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19 janvier 2015

Expectations of brilliance underlie gender distributions across academic disciplines [Science]

The gender imbalance in STEM subjects dominates current debates about women’s underrepresentation in academia. However, women are well represented at the Ph.D. level in some sciences and poorly represented in some humanities (e.g., in 2011, 54% of U.S. Ph.D.’s in molecular biology were women versus only 31% in philosophy). We hypothesize that, across the academic spectrum, women are underrepresented in fields whose practitioners believe that raw, innate talent is the main requirement for success, because women are stereotyped as not possessing such talent. This hypothesis extends to African Americans’ underrepresentation as well, as this group is subject to similar stereotypes. Results from a nationwide survey of academics support our hypothesis (termed the field-specific ability beliefs hypothesis) over three competing hypotheses.

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17 janvier 2015

Loss of migratory behaviour increases infection risk for a butterfly host [Proceedings of the Royal Society B]

Long-distance animal migrations have important consequences for infectious disease dynamics. In some cases, migration lowers pathogen transmission by removing infected individuals during strenuous journeys and allowing animals to periodically escape contaminated habitats. Human activities are now causing some migratory animals to travel shorter distances or form sedentary (non-migratory) populations. We focused on North American monarch butterflies and a specialist protozoan parasite to investigate how the loss of migratory behaviours affects pathogen spread and evolution.

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17 janvier 2015

Projecting global biodiversity indicators under future development scenarios [Conservation Letters]

To address the ongoing global biodiversity crisis, governments have set strategic objectives and have adopted indicators to monitor progress towards their achievement. Projecting the likely impacts on biodiversity of different policy decisions allows decision makers to understand if and how these targets can be met. We projected trends in two widely used indicators of population abundance (the Living Planet Index ; LPI) and extinction risk (the Red List Index ; RLI) under different climate and land-use change scenarios...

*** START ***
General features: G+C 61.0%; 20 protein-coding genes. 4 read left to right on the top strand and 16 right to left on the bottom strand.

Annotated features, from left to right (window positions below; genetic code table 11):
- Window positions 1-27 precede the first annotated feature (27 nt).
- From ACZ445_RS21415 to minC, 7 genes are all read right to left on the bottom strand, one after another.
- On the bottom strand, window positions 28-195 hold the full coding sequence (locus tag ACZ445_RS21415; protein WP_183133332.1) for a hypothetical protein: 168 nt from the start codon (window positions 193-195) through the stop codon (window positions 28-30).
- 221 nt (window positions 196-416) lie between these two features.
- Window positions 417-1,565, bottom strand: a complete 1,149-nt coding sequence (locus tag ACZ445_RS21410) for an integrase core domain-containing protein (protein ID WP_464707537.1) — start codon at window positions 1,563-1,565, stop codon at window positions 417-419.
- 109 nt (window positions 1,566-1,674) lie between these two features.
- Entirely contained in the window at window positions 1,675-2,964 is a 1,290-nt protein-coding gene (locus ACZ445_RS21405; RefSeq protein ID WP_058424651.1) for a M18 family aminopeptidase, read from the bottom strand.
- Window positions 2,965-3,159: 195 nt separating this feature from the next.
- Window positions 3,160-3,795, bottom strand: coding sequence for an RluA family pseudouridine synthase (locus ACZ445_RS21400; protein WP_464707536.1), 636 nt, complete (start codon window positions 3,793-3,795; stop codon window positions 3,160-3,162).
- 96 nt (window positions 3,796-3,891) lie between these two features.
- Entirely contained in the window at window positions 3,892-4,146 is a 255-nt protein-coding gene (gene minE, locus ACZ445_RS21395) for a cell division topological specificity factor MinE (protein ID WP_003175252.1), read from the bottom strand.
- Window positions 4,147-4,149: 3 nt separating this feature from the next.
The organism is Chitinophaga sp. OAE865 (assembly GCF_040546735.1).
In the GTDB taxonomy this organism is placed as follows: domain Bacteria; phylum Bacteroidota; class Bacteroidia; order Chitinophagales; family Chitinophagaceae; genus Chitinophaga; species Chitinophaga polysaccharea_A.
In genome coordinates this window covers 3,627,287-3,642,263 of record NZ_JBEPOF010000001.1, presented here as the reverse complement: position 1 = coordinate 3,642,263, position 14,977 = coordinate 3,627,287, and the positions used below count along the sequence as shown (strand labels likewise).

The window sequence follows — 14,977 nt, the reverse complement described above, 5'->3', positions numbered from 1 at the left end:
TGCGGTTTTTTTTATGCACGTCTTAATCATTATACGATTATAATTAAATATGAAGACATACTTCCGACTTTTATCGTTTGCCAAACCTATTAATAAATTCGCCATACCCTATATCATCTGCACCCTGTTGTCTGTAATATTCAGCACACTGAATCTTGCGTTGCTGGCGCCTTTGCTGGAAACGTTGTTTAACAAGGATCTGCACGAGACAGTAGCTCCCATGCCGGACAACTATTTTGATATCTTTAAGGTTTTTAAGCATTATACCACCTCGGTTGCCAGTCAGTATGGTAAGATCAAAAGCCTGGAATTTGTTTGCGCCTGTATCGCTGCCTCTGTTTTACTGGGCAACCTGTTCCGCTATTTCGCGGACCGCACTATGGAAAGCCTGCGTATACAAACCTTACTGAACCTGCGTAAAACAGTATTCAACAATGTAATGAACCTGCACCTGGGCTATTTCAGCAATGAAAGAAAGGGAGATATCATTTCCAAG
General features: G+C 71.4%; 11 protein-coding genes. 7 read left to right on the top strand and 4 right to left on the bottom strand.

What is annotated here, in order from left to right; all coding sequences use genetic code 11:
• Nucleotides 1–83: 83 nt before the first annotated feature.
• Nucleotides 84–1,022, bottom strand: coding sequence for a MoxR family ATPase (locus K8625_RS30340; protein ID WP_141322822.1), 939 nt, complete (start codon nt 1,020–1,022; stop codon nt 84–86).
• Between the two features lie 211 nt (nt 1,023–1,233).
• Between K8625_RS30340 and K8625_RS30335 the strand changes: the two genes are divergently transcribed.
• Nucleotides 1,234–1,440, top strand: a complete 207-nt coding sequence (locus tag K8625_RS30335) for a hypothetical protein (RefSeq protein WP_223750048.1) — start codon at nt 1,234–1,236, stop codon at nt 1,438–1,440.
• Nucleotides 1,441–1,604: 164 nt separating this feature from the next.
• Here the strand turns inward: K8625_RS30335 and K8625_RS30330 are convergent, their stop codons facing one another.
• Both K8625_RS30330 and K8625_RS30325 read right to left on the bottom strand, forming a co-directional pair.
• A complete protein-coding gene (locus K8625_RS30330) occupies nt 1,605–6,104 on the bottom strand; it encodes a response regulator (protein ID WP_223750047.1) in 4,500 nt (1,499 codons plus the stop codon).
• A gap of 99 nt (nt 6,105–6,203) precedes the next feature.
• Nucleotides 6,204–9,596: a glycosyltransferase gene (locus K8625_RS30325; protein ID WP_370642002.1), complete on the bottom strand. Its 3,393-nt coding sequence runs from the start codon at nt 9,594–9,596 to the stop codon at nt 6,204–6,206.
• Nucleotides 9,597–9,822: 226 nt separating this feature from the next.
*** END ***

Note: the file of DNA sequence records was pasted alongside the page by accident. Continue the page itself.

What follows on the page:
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5 janvier 2015

A Novel Reproductive Mode in Frogs : A New Species of Fanged Frog with Internal Fertilization and Birth of Tadpoles [Plos One]

We describe a new species of fanged frog (Limnonectes larvaepartus) that is unique among anurans in having both internal fertilization and birth of tadpoles. The new species is endemic to Sulawesi Island, Indonesia. This is the fourth valid species of Limnonectes described from Sulawesi despite that the radiation includes at least 15 species and possibly many more. Fewer than a dozen of the 6455 species of frogs in the world are known to have internal fertilization, and of these, all but the new species either deposit fertilized eggs or give birth to froglets.

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15 décembre 2014

Extinctions of aculeate pollinators in Britain and the role of large-scale agricultural changes [Science]

Pollinators are fundamental to maintaining both biodiversity and agricultural productivity, but habitat destruction, loss of flower resources, and increased use of pesticides are causing declines in their abundance and diversity. Using historical records, we assessed the rate of extinction of bee and flower-visiting wasp species in Britain from the mid-19th century to the present. The most rapid phase of extinction appears to be related to changes in agricultural policy and practice beginning in the 1920s, before the agricultural intensification prompted by the Second World War, often cited as the most important driver of biodiversity loss in Britain. Slowing of the extinction rate from the 1960s onward may be due to prior loss of the most sensitive species and/or effective conservation programs.

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